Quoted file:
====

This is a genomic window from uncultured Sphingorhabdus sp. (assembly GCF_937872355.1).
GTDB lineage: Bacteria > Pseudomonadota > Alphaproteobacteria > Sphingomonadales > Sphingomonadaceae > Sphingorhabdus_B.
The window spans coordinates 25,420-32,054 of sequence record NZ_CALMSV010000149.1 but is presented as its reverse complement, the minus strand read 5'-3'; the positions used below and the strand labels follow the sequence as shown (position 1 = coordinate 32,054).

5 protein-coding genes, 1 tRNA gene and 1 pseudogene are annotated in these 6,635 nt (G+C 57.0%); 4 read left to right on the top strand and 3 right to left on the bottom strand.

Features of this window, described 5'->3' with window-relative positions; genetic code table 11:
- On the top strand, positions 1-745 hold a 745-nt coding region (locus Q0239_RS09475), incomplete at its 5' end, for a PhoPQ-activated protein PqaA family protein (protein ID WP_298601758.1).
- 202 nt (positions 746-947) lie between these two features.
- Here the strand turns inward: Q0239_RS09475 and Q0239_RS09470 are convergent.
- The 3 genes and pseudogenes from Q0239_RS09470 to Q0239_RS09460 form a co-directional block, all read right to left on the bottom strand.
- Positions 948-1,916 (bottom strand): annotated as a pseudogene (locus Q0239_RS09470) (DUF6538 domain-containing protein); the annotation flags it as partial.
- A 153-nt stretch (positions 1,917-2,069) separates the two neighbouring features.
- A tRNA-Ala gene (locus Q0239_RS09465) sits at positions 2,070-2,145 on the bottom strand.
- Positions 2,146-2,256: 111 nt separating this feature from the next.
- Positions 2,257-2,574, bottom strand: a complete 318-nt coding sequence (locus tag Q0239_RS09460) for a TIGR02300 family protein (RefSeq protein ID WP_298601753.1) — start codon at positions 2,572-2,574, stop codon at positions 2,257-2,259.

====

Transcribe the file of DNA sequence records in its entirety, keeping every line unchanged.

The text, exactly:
This is a genomic window from uncultured Sphingorhabdus sp. (assembly GCF_937872355.1).
GTDB lineage: Bacteria > Pseudomonadota > Alphaproteobacteria > Sphingomonadales > Sphingomonadaceae > Sphingorhabdus_B.
The window spans coordinates 25,420-32,054 of sequence record NZ_CALMSV010000149.1 but is presented as its reverse complement, the minus strand read 5'-3'; the positions used below and the strand labels follow the sequence as shown (position 1 = coordinate 32,054).

5 protein-coding genes, 1 tRNA gene and 1 pseudogene are annotated in these 6,635 nt (G+C 57.0%); 4 read left to right on the top strand and 3 right to left on the bottom strand.

Features of this window, described 5'->3' with window-relative positions; genetic code table 11:
- On the top strand, positions 1-745 hold a 745-nt coding region (locus Q0239_RS09475), incomplete at its 5' end, for a PhoPQ-activated protein PqaA family protein (protein ID WP_298601758.1).
- 202 nt (positions 746-947) lie between these two features.
- Here the strand turns inward: Q0239_RS09475 and Q0239_RS09470 are convergent.
- The 3 genes and pseudogenes from Q0239_RS09470 to Q0239_RS09460 form a co-directional block, all read right to left on the bottom strand.
- Positions 948-1,916 (bottom strand): annotated as a pseudogene (locus Q0239_RS09470) (DUF6538 domain-containing protein); the annotation flags it as partial.
- A 153-nt stretch (positions 1,917-2,069) separates the two neighbouring features.
- A tRNA-Ala gene (locus Q0239_RS09465) sits at positions 2,070-2,145 on the bottom strand.
- Positions 2,146-2,256: 111 nt separating this feature from the next.
- Positions 2,257-2,574, bottom strand: a complete 318-nt coding sequence (locus tag Q0239_RS09460) for a TIGR02300 family protein (RefSeq protein ID WP_298601753.1) — start codon at positions 2,572-2,574, stop codon at positions 2,257-2,259.